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Research Coins: Affiliated Auction

 
90010077
Sale: Nomos 1, Lot: 77. Estimate CHF70000. 
Closing Date: Tuesday, 5 May 2009. 
Sold For CHF68000. This amount does not include the buyer’s fee.

LAKONIA, Lakedaimon (Sparta). Areus I. 309-265 BC. Tetradrachm (Silver, 16.91 g 6), struck circa 267-265. Head of Herakles to right, wearing lion’s skin headdress Rev. ΒΑΣΙΛΕΩΣ ΑΡΕΟΣ Zeus seated left on high-backed throne, holding eagle with closed wings standing right on his right hand and long scepter in his left; below throne, Η; in exergue, club to right. BCD Peloponnesos -. Grunauer 1 var. A unique variety of a series that is itself of the highest rarity. One of only four tetradrachms of Areus I known, and the only example not in a museum. . Reverse very slightly double-struck, otherwise, about extremely fine.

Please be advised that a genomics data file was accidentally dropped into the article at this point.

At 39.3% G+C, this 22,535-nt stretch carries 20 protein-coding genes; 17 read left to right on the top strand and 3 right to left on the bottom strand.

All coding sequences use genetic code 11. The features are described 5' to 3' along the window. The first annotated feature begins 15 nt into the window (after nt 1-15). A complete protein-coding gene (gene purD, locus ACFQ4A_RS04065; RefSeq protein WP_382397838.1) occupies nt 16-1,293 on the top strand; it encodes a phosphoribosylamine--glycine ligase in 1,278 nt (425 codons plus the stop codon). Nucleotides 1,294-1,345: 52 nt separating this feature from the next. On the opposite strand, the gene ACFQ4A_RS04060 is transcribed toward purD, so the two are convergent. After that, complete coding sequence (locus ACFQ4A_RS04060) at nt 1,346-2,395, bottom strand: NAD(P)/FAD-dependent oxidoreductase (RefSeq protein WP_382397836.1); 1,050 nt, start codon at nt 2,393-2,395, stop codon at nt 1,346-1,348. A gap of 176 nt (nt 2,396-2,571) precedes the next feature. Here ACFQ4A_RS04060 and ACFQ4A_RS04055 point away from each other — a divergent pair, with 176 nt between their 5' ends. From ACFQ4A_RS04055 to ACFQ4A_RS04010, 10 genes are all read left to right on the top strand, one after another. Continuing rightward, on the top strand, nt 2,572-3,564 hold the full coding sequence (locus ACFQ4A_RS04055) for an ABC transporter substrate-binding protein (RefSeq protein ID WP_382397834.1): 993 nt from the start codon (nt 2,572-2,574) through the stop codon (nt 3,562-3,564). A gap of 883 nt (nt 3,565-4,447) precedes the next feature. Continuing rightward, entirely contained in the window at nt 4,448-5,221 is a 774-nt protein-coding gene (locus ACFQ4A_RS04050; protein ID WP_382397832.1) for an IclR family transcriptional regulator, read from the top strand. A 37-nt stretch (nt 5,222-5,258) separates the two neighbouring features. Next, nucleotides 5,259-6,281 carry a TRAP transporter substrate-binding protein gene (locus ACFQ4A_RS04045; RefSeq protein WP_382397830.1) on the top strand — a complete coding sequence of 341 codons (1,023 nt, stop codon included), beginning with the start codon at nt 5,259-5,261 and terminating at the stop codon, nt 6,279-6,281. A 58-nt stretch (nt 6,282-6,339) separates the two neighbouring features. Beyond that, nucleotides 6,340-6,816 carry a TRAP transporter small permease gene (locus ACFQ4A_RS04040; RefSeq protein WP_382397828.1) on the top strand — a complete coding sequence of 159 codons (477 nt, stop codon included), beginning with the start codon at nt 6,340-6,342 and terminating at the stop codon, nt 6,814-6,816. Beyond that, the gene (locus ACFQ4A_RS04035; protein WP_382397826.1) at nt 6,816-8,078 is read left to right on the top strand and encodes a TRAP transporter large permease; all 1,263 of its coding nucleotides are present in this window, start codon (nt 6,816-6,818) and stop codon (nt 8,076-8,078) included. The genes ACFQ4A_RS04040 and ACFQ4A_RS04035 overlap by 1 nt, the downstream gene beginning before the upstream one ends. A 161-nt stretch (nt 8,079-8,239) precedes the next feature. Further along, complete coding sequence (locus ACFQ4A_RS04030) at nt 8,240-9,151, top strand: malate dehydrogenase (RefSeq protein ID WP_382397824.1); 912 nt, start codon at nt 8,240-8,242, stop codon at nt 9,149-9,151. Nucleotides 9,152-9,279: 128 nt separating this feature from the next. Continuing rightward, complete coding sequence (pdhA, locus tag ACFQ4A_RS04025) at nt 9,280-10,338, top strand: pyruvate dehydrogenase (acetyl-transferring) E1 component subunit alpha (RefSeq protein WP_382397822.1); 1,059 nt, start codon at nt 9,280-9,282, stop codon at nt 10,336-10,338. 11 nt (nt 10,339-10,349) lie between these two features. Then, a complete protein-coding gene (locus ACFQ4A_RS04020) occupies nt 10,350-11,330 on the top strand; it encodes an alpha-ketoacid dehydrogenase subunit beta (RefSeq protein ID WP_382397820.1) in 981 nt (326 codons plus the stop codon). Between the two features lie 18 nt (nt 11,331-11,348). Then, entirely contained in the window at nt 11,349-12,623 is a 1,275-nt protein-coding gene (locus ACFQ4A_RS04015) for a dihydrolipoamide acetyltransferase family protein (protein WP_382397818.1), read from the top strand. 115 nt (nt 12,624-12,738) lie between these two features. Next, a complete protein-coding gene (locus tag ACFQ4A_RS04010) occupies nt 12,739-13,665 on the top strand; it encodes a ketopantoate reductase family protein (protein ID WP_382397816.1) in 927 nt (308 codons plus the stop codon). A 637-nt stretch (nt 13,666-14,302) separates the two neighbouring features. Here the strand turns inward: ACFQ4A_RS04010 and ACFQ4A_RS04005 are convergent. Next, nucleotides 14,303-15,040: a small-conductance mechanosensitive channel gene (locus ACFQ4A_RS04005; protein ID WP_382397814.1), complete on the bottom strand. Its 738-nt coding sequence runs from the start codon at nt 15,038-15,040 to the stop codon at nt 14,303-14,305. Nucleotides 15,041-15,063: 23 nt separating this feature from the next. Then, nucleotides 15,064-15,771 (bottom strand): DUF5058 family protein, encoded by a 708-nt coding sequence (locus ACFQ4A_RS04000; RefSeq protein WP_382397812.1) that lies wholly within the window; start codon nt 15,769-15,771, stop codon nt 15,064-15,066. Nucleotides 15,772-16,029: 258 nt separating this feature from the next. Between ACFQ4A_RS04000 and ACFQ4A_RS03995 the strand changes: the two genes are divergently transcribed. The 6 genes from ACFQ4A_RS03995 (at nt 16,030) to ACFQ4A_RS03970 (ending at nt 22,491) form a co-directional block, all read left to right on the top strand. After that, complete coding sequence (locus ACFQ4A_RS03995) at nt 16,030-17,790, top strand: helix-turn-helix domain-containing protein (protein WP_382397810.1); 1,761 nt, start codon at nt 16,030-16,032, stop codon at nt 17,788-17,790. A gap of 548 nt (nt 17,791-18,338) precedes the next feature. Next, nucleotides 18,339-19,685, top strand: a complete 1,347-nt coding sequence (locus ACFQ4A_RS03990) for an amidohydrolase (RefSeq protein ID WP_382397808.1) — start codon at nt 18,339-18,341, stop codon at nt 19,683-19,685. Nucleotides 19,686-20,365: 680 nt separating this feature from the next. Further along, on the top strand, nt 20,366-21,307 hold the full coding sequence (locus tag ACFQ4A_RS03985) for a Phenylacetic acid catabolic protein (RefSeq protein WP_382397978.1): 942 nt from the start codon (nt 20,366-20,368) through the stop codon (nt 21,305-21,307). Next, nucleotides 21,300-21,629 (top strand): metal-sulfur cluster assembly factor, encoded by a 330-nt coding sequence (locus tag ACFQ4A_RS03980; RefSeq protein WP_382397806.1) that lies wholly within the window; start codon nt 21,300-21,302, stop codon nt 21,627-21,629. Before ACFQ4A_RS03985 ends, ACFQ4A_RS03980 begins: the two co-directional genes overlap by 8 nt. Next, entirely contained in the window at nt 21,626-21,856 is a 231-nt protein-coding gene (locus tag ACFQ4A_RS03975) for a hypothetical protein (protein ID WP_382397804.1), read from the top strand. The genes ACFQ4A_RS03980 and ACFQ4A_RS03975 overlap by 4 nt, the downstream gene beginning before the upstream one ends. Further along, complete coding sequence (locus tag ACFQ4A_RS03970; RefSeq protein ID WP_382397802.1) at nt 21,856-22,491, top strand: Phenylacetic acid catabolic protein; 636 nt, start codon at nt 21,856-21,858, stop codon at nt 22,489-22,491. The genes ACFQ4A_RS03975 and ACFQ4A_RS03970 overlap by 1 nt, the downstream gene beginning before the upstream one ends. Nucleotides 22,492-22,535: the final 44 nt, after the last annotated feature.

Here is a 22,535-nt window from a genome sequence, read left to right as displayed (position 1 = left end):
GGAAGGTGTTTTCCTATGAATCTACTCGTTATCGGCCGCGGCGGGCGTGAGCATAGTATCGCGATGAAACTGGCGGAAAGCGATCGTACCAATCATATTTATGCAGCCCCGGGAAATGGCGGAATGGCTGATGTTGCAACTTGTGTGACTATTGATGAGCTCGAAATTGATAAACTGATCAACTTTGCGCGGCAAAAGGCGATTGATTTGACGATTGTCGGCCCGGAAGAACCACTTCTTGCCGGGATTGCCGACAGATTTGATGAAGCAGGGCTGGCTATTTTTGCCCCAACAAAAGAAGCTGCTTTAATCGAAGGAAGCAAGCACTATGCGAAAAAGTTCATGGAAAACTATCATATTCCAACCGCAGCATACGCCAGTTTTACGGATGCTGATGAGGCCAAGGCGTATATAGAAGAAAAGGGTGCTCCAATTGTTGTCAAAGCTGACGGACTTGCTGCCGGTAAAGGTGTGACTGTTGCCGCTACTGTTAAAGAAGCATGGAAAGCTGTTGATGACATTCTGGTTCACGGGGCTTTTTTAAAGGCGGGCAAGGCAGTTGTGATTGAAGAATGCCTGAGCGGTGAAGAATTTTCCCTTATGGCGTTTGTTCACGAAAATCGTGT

Areus was the first Spartan king to have an elaborate court of his own, following the models of the Macedonians, and was the first to issue a coinage. It was produced in order to pay mercenaries during the Chremonidean War (268/7-262/1; an anti-Macedonian alliance between Athens and Sparta that ultimately failed - it was named after Chremonides, an Athenian politician who was later forced to flee to the Ptolemies). The coins of Areus were modeled on those of Alexander and his successors, which were the most acceptable currency of the time. The head of Herakles, who was the ancestor of both of the Spartan royal houses (the Agiad of Areus I and Eurypontid, represented by Eudamidas II - circa 275-244 - who is ignored by the coinage) was used here, however, to symbolize the nearly sole power of Areus himself, instead of the Dioscouri who were symbols of the traditional Spartan dyarchy. The club on the reverse of this coin also became a type in its own right on the coinage of Lakedaimon. Areus was killed in battle in 265 on the outskirts of Corinth, then held by the Macedonians. Only three other tetradrachms of Areus I are known: one, with an ΗΡ monogram, in Paris (Grunauer 1), and two, with a differing monogram, in Berlin and New York (Grunauer 2-3). This piece is, therefore, the rarest coin of Sparta, and surely the most historically significant.